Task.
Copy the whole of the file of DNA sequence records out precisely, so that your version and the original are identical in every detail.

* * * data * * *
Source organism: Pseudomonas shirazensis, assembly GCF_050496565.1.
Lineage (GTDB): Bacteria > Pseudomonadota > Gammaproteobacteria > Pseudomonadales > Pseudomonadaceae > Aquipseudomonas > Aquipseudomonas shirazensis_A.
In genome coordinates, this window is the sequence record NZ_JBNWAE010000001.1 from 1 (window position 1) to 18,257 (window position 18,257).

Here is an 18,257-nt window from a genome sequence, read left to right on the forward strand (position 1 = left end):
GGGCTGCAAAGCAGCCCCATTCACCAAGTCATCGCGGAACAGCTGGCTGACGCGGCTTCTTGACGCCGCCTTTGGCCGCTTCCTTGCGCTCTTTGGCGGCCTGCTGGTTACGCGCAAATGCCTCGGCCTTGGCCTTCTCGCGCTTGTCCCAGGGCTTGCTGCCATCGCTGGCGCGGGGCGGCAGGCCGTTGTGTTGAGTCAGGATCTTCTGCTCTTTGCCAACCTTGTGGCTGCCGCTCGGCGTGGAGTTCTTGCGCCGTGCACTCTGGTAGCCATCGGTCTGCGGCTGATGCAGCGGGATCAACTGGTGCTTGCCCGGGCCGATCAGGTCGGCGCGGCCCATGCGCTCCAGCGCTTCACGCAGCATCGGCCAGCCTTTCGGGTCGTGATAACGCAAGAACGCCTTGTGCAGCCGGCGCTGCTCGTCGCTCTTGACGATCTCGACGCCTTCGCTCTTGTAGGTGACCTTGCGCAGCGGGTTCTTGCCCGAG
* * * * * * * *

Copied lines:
Source organism: Pseudomonas shirazensis, assembly GCF_050496565.1.
Lineage (GTDB): Bacteria > Pseudomonadota > Gammaproteobacteria > Pseudomonadales > Pseudomonadaceae > Aquipseudomonas > Aquipseudomonas shirazensis_A.
In genome coordinates, this window is the sequence record NZ_JBNWAE010000001.1 from 1 (window position 1) to 18,257 (window position 18,257).

Here is an 18,257-nt window from a genome sequence, read left to right on the forward strand (position 1 = left end):
GGGCTGCAAAGCAGCCCCATTCACCAAGTCATCGCGGAACAGCTGGCTGACGCGGCTTCTTGACGCCGCCTTTGGCCGCTTCCTTGCGCTCTTTGGCGGCCTGCTGGTTACGCGCAAATGCCTCGGCCTTGGCCTTCTCGCGCTTGTCCCAGGGCTTGCTGCCATCGCTGGCGCGGGGCGGCAGGCCGTTGTGTTGAGTCAGGATCTTCTGCTCTTTGCCAACCTTGTGGCTGCCGCTCGGCGTGGAGTTCTTGCGCCGTGCACTCTGGTAGCCATCGGTCTGCGGCTGATGCAGCGGGATCAACTGGTGCTTGCCCGGGCCGATCAGGTCGGCGCGGCCCATGCGCTCCAGCGCTTCACGCAGCATCGGCCAGCCTTTCGGGTCGTGATAACGCAAGAACGCCTTGTGCAGCCGGCGCTGCTCGTCGCTCTTGACGATCTCGACGCCTTCGCTCTTGTAGGTGACCTTGCGCAGCGGGTTCTTGCCCGAG